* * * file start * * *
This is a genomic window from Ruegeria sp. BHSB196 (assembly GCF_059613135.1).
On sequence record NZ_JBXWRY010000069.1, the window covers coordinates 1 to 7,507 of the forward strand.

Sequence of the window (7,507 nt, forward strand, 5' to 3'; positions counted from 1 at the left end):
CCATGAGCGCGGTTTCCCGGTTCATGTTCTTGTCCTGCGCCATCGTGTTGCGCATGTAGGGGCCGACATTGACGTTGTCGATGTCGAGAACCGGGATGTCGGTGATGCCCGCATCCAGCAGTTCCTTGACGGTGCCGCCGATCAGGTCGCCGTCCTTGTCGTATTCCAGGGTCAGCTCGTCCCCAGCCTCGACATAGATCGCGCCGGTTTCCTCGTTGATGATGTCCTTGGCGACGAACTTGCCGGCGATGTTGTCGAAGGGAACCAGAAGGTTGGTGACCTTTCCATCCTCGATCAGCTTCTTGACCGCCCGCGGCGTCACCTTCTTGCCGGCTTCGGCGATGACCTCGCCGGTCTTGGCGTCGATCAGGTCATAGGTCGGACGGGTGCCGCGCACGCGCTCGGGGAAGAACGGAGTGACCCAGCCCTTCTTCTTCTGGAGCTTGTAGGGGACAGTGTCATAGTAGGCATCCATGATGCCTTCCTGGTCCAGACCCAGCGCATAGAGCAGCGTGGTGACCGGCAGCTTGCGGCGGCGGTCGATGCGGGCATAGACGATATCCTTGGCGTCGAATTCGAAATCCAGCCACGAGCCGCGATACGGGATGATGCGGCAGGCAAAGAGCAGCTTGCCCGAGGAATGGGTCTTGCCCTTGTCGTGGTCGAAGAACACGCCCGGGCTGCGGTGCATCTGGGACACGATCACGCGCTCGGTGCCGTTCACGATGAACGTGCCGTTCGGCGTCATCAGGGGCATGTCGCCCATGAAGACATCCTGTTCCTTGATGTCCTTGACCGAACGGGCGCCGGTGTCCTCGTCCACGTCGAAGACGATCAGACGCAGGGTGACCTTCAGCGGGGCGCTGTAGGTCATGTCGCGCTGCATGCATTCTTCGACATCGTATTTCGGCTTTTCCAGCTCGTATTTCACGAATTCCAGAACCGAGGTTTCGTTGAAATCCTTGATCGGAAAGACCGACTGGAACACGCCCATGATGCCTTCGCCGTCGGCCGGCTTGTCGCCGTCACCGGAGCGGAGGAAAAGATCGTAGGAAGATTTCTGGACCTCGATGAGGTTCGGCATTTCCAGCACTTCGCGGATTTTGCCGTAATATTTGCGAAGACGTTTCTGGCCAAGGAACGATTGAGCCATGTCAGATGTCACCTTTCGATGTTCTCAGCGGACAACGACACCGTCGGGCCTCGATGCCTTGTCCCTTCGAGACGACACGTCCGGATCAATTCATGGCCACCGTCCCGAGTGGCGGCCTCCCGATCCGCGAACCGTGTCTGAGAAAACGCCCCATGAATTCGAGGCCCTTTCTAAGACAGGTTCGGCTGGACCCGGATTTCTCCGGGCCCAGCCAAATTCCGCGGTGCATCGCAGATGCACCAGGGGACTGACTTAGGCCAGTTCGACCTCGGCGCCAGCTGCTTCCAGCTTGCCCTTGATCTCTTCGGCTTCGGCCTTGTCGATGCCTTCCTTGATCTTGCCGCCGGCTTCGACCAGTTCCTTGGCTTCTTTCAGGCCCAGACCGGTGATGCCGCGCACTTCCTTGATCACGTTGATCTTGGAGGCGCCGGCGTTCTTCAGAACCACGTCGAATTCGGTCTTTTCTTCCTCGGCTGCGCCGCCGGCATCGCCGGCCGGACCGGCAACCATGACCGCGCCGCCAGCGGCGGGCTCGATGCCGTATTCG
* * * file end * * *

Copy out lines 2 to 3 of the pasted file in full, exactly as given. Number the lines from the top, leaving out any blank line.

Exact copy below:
On sequence record NZ_JBXWRY010000069.1, the window covers coordinates 1 to 7,507 of the forward strand.

Sequence of the window (7,507 nt, forward strand, 5' to 3'; positions counted from 1 at the left end):